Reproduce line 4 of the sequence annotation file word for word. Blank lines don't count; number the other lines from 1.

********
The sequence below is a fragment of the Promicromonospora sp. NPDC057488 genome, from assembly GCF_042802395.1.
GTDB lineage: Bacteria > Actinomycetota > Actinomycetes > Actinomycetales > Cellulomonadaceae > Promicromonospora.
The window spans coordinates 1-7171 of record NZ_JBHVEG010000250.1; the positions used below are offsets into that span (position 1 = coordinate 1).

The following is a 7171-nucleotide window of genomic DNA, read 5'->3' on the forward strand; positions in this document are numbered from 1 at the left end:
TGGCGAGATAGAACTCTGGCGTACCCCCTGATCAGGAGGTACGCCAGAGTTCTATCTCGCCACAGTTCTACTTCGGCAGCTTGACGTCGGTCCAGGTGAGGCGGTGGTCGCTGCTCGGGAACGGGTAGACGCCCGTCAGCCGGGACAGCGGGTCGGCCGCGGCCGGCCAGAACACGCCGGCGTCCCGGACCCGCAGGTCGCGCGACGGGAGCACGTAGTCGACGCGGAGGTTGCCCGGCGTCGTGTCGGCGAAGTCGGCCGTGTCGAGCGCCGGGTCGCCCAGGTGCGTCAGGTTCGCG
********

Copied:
The following is a 7171-nucleotide window of genomic DNA, read 5'->3' on the forward strand; positions in this document are numbered from 1 at the left end: